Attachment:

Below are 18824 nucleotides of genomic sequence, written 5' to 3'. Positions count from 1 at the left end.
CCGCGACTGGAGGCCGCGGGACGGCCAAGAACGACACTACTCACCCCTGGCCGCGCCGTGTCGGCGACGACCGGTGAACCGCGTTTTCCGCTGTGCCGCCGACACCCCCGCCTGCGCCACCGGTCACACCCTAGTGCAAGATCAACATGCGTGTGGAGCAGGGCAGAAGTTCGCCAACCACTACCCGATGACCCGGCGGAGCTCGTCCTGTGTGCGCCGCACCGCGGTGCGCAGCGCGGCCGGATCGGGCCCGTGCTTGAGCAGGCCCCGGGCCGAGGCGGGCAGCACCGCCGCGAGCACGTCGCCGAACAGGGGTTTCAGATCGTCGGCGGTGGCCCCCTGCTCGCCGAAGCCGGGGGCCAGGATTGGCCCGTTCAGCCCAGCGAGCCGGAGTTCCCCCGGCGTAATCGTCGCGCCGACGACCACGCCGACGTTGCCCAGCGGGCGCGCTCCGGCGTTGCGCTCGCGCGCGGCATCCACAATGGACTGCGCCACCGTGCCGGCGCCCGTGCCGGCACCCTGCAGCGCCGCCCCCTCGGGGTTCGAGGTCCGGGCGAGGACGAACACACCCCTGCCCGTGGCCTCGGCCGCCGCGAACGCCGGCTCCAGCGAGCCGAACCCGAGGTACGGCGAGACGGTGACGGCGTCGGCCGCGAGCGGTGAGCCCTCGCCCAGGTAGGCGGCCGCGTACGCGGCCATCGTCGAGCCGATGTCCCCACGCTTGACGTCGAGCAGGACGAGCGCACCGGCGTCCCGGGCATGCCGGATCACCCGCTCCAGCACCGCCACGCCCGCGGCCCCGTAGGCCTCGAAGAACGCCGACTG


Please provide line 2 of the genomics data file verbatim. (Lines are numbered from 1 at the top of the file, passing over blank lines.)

CCGCGACTGGAGGCCGCGGGACGGCCAAGAACGACACTACTCACCCCTGGCCGCGCCGTGTCGGCGACGACCGGTGAACCGCGTTTTCCGCTGTGCCGCCGACACCCCCGCCTGCGCCACCGGTCACACCCTAGTGCAAGATCAACATGCGTGTGGAGCAGGGCAGAAGTTCGCCAACCACTACCCGATGACCCGGCGGAGCTCGTCCTGTGTGCGCCGCACCGCGGTGCGCAGCGCGGCCGGATCGGGCCCGTGCTTGAGCAGGCCCCGGGCCGAGGCGGGCAGCACCGCCGCGAGCACGTCGCCGAACAGGGGTTTCAGATCGTCGGCGGTGGCCCCCTGCTCGCCGAAGCCGGGGGCCAGGATTGGCCCGTTCAGCCCAGCGAGCCGGAGTTCCCCCGGCGTAATCGTCGCGCCGACGACCACGCCGACGTTGCCCAGCGGGCGCGCTCCGGCGTTGCGCTCGCGCGCGGCATCCACAATGGACTGCGCCACCGTGCCGGCGCCCGTGCCGGCACCCTGCAGCGCCGCCCCCTCGGGGTTCGAGGTCCGGGCGAGGACGAACACACCCCTGCCCGTGGCCTCGGCCGCCGCGAACGCCGGCTCCAGCGAGCCGAACCCGAGGTACGGCGAGACGGTGACGGCGTCGGCCGCGAGCGGTGAGCCCTCGCCCAGGTAGGCGGCCGCGTACGCGGCCATCGTCGAGCCGATGTCCCCACGCTTGACGTCGAGCAGGACGAGCGCACCGGCGTCCCGGGCATGCCGGATCACCCGCTCCAGCACCGCCACGCCCGCGGCCCCGTAGGCCTCGAAGAACGCCGACTG